Latest posts in Queen of Green

How to make non-toxic dog shampoo

August 22, 2016 | Leave a comment
Photo: How to make non-toxic dog shampoo

Store bought pet products are loaded with toxic ingredients like parabens, SLS/SLES, and fragrance. (Credit: Laura Milne)

You read ingredient lists on personal care products to avoid the Dirty Dozen. But parabens, SLS/SLES and fragrance also lurk in pet products — from shampoo to ear wash and tooth gel.

Shop smarter. Avoid ingredients which may cause cancer, interfere with hormone function and harm fish and other wildlife.

Next time your dog rolls in it make dog shampoo:

Dog shampoo recipe

Time needed: five minutes
Shelf life: approximately one month

177 ml (¾ cup) water
60 ml (¼ cup) liquid castile soap
15 ml (1 tbsp) aloe gel (optional)
5 to 10 drops essential oil (optional) Try any combination of anti-flea essential oils including rosemary, lavender, peppermint, eucalyptus, spearmint and citronella.

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How messy yards help bees

August 15, 2016 | 1 comment
Photo: How messy yards help bees

Place found materials — twigs, plant stalks and old sunflower heads — inside a reclaimed or repurposed box in your garden. (Credit: Garry Knight via Flickr)

Protecting pollinators means not using harmful pesticides. It also means providing welcoming habitat, even in your own backyard. And that's easier than you think!

Be a bee hugger

You can make your backyard a bee sanctuary. (Kids can help!) The secret? Keep it untidy! Chances are you're already doing at least one of these:

  1. Let veggies bolt and flower. Besides being a great way to witness a plant's full life cycle, you can sit back and watch pollinators at work!
  2. Collect twigs, bundle them up and leave them outside for bee nesting habitat.
  3. Leave a patch of ground bare. About 70 per cent of Canada's native bees nest underground.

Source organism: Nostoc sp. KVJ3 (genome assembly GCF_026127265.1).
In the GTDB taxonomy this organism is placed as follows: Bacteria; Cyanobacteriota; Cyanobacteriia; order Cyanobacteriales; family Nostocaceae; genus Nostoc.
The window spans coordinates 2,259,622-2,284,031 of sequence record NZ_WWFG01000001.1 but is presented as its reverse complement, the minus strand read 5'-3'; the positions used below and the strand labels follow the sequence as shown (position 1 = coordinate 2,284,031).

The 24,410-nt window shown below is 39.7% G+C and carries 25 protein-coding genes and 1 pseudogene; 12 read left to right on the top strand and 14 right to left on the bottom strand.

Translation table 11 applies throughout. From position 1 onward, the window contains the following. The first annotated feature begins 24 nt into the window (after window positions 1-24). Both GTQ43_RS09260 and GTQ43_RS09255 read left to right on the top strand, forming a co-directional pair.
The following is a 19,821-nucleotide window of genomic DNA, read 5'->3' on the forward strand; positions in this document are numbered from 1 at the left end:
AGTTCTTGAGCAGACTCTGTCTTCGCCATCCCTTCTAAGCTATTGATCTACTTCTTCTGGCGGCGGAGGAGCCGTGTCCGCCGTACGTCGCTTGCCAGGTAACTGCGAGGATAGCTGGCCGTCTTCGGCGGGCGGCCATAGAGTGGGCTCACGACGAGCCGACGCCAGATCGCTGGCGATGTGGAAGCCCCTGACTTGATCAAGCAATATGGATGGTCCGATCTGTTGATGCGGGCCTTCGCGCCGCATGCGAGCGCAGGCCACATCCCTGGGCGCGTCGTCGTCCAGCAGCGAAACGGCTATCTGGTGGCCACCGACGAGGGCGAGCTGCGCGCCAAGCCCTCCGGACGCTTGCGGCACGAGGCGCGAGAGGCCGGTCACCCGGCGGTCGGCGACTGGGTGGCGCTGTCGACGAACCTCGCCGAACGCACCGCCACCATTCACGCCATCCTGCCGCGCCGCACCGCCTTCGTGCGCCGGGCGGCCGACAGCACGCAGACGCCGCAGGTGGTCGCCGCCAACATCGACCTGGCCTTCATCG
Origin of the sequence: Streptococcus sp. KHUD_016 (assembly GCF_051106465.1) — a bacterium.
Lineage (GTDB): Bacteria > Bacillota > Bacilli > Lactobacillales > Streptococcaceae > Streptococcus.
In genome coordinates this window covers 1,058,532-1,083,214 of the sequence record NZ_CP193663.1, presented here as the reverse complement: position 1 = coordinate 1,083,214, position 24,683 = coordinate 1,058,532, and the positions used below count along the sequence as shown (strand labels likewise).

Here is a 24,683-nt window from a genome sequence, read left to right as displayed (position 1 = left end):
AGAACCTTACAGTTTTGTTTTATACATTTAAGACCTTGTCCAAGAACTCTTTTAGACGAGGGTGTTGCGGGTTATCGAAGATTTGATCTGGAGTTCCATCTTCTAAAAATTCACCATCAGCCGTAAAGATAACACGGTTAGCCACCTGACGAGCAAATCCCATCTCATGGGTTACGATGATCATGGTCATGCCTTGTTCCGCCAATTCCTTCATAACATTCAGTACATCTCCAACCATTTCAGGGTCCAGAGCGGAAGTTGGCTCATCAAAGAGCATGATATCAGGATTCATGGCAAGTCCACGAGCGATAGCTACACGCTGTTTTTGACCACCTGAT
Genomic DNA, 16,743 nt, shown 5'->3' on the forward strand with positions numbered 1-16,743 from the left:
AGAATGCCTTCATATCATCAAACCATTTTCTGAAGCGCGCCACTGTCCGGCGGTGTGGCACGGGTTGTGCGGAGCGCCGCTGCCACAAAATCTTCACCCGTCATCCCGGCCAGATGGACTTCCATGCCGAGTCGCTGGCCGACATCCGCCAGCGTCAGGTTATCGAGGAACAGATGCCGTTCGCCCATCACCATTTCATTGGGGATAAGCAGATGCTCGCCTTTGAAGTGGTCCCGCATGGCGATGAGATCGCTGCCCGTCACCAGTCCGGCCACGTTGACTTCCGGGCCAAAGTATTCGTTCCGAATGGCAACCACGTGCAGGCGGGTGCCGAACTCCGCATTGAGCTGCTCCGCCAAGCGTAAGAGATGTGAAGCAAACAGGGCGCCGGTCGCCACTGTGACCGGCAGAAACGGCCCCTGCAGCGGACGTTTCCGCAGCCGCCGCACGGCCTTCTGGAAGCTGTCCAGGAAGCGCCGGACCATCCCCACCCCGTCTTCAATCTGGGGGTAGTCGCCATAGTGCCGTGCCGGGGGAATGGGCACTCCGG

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Ten simple "green" cleaning substitutes for borax

August 9, 2016 | 2 comments
Photo: Ten simple

Try lemon juice or food-grade hydrogen peroxide to disinfect and baking soda to whiten laundry. (Credit: Lindsay Coulter)

Last week I suggested you ditch boraxa salt of boric acid — as a "green" home cleaning ingredient. (I used to call it "a less toxic but not least toxic" ingredient.)

Six reasons to go borax-free:

  1. Your home is already pesticide-free (borax kills ants)
  2. You can clean well with food-grade ingredients only — baking soda, salt, vinegar and hydrogen peroxide (treat stains, too)
  3. You can use borax-free "green" cleaning recipes — here are nine
  4. You won't risk poisoning your child or pet
  5. You can clean risk-free while pregnant
  6. Your children can help make the cleaners AND do the cleaning!

Simple substitutes for borax to clean "green"

To disinfect, use:

  • Lemon juice, a mild antibacterial acid that bleaches and disinfectants.

TIP: Rub half a lemon on a dirty cutting board, then wipe clean. (Add salt for extra cleaning power.) Place the other half in a bowl, microwave for one minute then use it to rub down the inside of your microwave. Let sit for a few minutes and wipe clean.

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How safe is borax?

August 4, 2016 | 2 comments
Photo: How safe is borax?

You can clean without borax. Try my borax-free green cleaning recipes! (Credit: Lindsay Coulter)

Borax, or sodium borate, is an alkaline mineral salt. It's a naturally occurring element. But "natural" doesn't mean "harmless." Consider asbestos or mercury.

A brief history of borax

Before 2000, borax was a common household item. It was a popular, effective cleaning product. It disinfects, whitens and fights mold and mildew. It also kills ants (used as a low-risk pesticide).

Many DIY cleaning recipes featured borax as an eco-friendlier option to petroleum-based ingredients in conventional cleaning products.

In 2008, the European Union (PDF) classified boric acid and borax as reproductive toxins. But it said consumer exposure to low doses of borates in cleaning products—soaps and detergents—is 'negligible.'

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How to use herbs

July 20, 2016 | 4 comments
Photo: How to use herbs

Combine one tablespoon (15 ml) each of dried chamomile, lavender and lemon to make a tea. (Credit: Lindsay Coulter)

I don't know all the uses of the herbs I grow. So I asked Rocky Mountain Soap Company herbalist Tara how to make the most of garden herbs.

What are some simple ways to use common herbs?

Herbal tea to treat fevers, headaches and anxiety:

Combine one tablespoon (15 ml) each of dried chamomile, lavender and lemon. Steep one teaspoon (15 ml) of mixture in one cup (250 ml) boiling water. Cover and steep for 10 minutes.

Also try:

  • Peppermint and chamomile tea for digestive issues and headaches
  • Rosemary and peppermint infused in oil for massage and sore muscles
  • Dried thyme, rosemary, mint and lavender in sachets to keep pests away (in drawers, closets or pet bedding)
  • Rosemary and thyme to flavour vinegars and oils for cooking or salad dressings
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